Due to the power and sophistication of the software, TAR can deliver significant costs savings to clients and reduce the risk of problems arising from a classic manual review disclosure process, such as inconsistent decisions by individual reviewers. TAR has been expressly approved by the English courts in the landmark decision of Pyrrho Investments v MWB Property (with Taylor Wessing leading the submissions on this issue) and subsequently, despite opposition from one of the parties, in Brown v BCA Trading and others.

TAR is just one of a number of powerful tools available today from the various providers of electronic review software that can be deployed to reduce the number of electronic documents that require manual review quickly, and the sophistication of these tools is increasing all the time.

Depending on the type of case at hand, and the number of electronic documents involved, creative use of the available tools can often lead to a tenfold reduction in the number of documents which require active review. These tools include: email threading (to allow a reviewer to only review the emails which include the entire conversation); clustering (by document type, custodian, or category), concept searching and near-duplication.

Artificial Intelligence (AI)

The use of AI is increasing across all areas of the legal services industry. For example, AI is now routinely being implemented in corporate transactions of all sizes to: identify risks and conduct transaction due diligence; in trademark clearance to research and identify potential anomalies; in commercial contract negotiation; and in ongoing contract management.

AI is also increasing in the dispute resolution sector. Some AI solutions have been developed to offer basic consultation and advice services by triaging responses to questions provided by clients. Others are already in existence to help individuals to make small claims automatically for certain types of compensation. In relation to more complex litigation, the potential is still to be fully exploited but existing AI solutions are being used in creative ways to analyse bodies of documents to identify 'missing' information or key information streams which might otherwise be missed due to the volume of material being handled.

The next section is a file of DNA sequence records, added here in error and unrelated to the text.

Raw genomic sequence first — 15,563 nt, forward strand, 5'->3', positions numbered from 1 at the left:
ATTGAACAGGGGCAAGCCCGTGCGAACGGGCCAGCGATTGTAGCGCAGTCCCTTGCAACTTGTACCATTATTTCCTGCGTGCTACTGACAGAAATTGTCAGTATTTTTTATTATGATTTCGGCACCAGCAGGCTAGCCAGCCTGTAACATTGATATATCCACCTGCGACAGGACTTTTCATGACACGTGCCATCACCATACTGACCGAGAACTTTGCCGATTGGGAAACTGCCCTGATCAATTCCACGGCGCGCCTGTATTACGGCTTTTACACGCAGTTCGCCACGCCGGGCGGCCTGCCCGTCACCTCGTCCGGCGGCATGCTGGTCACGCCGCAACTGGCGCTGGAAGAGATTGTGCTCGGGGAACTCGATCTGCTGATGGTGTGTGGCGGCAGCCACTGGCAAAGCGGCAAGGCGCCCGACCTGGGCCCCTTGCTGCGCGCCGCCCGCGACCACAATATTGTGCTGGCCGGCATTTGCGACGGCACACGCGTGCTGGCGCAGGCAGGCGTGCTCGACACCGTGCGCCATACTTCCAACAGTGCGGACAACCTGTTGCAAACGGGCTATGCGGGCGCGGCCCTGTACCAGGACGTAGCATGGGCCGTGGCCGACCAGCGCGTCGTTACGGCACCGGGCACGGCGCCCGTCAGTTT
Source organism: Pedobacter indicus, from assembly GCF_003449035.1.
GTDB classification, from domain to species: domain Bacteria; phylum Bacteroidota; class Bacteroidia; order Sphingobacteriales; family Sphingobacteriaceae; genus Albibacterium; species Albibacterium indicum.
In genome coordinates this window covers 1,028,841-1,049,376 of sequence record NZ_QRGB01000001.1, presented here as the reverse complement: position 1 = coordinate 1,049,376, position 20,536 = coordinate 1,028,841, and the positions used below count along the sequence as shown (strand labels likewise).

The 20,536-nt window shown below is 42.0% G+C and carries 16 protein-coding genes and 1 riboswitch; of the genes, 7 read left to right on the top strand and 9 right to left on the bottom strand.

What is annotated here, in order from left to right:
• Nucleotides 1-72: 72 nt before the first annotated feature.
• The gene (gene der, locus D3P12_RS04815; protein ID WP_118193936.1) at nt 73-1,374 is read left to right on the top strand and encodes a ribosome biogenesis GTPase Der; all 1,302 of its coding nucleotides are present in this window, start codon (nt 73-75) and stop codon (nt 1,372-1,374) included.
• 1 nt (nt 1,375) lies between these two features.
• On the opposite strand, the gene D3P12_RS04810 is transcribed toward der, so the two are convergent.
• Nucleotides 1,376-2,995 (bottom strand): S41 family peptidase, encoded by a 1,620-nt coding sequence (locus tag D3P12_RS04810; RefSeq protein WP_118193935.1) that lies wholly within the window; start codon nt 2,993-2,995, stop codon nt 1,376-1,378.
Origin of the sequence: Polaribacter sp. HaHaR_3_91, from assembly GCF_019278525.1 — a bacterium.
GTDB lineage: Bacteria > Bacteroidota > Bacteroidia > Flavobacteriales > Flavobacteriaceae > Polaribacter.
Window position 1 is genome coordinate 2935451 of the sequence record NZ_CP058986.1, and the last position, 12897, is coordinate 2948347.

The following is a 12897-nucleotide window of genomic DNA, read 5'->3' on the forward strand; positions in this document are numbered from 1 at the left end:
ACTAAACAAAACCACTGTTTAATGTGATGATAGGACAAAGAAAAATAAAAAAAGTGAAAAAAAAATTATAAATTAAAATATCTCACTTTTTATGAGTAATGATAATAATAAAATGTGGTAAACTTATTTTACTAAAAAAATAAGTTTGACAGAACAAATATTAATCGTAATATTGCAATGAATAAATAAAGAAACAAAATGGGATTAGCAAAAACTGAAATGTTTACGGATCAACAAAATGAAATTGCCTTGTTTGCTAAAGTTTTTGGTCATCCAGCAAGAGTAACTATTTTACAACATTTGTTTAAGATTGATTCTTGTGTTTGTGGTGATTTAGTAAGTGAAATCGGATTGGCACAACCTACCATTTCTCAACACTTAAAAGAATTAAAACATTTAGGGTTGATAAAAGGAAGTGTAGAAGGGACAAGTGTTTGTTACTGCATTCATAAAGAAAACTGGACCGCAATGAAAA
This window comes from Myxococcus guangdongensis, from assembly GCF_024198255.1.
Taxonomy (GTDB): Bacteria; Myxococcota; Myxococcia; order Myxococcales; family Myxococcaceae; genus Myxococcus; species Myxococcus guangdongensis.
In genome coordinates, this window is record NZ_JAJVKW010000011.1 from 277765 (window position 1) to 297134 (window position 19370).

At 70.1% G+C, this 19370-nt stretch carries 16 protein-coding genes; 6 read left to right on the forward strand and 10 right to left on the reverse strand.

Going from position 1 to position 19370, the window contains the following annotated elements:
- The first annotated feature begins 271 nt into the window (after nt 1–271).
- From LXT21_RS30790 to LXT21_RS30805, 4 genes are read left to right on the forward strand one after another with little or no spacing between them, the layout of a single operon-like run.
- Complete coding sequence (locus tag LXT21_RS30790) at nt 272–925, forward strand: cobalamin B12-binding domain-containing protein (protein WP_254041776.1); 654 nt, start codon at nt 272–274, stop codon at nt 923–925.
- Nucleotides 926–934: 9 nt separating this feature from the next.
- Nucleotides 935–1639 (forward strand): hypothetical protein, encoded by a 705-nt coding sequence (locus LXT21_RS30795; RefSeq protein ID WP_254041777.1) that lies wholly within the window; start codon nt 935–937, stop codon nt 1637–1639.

The future of AI in the disputes arena is an exciting one. As developers and law firms understand the power of these solutions and the way that they can be applied, we will see new tools being developed which streamline legal research and might even be able to give a view on the potential outcome of issues or simple disputes.

Good news for clients

The increased availability and uptake of new technologies is allowing law firms to help reduce the cost and the risk of engaging in litigation for their clients. By harnessing and deploying what is already available, sometimes in novel and creative ways, law firms are able to put their clients in the most advantageous position while also keeping to a budget.

If you have any questions on this article please contact us.

Digitising Disputes
Laurence Lieberman

Ed Spencer


Laurence and Ed consider how technology can be used to manage IT disputes and reduce costs.

"By harnessing and deploying what is already available, sometimes in novel and creative ways, law firms are able to put their clients in the most advantageous position while also keeping to a budget."